By Luisa De la Concha Montes
RAH is a play written and carried out by Laila Latifa. Set within the bed room of Manal, a half-Moroccan, half-British girl in her early twenties, the play bravely depicts a historical past of belonging. Structured as a monologue, the script explores Manal’s inside ramblings, exposing the reality about her household, her emotions of inadequacy at college, and her difficulties navigating her intercourse life throughout the context of an overtly spiritual household.
The primary impression is considered one of intimacy. Manal’s bed room is peppered with an array of parts that reference her combined id. We see a Twilight poster, a Sports activities Direct mug and a tajine dish, amongst different private objects. Midway by the present, Manal adjustments from her hoodie to her abaya. This signifies her preparation she has to undergo to fulfill her household, but additionally makes a stark level in regards to the bodily and performative nature of id.
Tonally, the play jumps between comedy and critical remarks. At instances the transitions really feel clumsy and jarring, as they don’t present sufficient respiration house for the viewers to digest Manal’s emotional turmoil. Nonetheless, Latifa’s presence and charisma that primarily thrive throughout the comedic intermissions, mixed with the conversational format of the play, successfully create a way of camaraderie between performer and viewers. The script is filled with robust intermissions that discover complicated matters comparable to consuming problems, abuse and spiritual trauma. But, at instances it feels too bold for its personal good, because it packs a whole lot of discourse in too little time. This causes it to lose focus and impression. The purpose of the play additionally feels a bit fragmented, because it wasn’t clear who Manal was speaking to. Was it her white boyfriend? Her father? The (assumed) British viewers? By making an attempt to confront the pains of alienation with out having a transparent recipient, the play finally ends up feeling like a tirade somewhat than the legitimate denunciation that it truly is.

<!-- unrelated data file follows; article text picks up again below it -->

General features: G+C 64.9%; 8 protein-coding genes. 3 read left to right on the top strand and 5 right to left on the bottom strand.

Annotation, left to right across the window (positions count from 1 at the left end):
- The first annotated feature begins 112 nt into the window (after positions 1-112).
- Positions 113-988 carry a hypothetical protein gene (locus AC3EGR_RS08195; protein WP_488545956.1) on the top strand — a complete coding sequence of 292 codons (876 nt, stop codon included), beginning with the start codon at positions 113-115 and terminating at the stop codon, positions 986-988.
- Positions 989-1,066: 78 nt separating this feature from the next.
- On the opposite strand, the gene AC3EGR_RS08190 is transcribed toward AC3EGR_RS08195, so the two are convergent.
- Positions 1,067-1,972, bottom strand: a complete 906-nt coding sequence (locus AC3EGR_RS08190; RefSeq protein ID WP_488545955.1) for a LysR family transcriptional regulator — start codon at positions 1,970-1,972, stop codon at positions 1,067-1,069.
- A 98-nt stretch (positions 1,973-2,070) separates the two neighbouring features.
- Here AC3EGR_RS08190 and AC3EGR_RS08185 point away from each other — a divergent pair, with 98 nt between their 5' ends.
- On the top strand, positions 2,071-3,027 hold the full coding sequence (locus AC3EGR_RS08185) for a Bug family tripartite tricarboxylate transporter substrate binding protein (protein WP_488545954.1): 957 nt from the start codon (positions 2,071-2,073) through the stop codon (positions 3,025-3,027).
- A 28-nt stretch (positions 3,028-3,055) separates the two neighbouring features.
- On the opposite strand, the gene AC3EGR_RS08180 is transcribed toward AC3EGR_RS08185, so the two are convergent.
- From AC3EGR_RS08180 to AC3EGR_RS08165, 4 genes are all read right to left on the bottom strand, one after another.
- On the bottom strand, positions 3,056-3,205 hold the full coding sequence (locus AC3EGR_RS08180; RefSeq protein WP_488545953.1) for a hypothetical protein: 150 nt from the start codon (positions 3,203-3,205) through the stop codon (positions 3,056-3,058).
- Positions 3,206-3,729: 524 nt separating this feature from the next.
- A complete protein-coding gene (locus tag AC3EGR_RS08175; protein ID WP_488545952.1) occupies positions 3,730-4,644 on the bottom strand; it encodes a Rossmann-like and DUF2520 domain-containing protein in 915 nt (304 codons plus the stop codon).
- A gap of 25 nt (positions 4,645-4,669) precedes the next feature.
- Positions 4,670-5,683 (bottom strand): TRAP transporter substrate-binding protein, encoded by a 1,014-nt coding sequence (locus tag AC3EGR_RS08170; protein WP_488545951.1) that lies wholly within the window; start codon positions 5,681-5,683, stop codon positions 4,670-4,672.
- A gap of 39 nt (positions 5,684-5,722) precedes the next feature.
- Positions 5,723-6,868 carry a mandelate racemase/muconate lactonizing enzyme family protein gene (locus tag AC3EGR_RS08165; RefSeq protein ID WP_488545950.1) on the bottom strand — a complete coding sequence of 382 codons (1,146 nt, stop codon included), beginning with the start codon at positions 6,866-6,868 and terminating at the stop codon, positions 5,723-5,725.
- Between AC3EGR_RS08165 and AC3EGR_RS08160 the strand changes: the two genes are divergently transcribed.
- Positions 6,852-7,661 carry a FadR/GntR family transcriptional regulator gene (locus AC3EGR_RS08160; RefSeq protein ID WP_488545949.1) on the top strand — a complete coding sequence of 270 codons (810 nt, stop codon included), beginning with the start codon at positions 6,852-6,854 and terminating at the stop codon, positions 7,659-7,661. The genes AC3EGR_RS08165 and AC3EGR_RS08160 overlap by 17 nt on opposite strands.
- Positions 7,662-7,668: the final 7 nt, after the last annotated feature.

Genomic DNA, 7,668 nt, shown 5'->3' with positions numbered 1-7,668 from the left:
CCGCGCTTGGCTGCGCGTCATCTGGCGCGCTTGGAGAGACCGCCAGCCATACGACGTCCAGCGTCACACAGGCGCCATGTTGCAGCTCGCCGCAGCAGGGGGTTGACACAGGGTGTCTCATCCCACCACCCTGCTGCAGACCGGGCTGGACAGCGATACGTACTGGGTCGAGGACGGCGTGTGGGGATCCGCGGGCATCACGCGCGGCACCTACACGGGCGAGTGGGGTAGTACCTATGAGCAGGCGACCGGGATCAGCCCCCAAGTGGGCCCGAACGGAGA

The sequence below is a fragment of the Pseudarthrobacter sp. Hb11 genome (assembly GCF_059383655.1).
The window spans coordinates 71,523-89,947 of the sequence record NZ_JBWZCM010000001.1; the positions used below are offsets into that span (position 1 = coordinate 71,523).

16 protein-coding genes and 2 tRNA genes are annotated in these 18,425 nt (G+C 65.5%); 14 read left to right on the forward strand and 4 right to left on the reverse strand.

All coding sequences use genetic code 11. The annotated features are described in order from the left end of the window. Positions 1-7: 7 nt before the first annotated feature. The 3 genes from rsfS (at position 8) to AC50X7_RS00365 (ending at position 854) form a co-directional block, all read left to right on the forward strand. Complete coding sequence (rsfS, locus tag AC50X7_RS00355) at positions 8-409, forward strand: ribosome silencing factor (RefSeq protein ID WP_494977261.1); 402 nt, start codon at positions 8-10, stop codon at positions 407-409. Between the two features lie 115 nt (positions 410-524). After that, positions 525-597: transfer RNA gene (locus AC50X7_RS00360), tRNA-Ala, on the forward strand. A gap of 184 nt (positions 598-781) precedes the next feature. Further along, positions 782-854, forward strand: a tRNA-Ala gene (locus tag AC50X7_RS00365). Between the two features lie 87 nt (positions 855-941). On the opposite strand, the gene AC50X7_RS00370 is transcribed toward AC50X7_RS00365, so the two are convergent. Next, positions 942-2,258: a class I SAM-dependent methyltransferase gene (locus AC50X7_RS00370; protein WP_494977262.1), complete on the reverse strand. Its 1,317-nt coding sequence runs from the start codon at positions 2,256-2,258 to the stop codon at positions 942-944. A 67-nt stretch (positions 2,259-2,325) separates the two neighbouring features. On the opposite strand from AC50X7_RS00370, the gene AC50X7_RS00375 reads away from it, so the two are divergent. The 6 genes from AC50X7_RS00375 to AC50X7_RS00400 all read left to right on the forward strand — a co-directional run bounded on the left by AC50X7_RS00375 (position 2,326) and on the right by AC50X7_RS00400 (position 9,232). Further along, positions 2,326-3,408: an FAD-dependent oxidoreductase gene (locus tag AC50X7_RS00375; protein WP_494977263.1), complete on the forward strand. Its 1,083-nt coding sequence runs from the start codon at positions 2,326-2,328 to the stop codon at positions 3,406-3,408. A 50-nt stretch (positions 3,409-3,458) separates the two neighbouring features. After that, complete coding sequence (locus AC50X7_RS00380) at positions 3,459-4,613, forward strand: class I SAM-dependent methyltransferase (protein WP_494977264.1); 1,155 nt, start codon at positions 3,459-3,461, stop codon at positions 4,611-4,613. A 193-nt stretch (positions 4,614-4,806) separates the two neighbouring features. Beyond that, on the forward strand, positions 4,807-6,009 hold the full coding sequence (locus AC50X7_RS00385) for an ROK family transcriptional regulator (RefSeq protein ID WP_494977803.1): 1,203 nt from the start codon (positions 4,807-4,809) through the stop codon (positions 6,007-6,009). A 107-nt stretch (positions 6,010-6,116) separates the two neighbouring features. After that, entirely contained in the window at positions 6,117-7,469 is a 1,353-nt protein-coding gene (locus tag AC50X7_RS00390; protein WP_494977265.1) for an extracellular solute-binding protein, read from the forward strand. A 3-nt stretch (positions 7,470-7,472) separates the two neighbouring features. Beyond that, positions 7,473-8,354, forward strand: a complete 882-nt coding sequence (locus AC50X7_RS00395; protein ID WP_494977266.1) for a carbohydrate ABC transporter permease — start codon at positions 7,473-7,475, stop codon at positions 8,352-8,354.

All through the play, it’s evident that the entire story is propelled by anger, nevertheless the writing feels withdrawn, nearly afraid of that anger. I left wishing Manal’s character would correctly launch herself into the anger, as that is what makes the story so distinctive and mandatory.
RAH runs by 8 April at The Hope Theatre.
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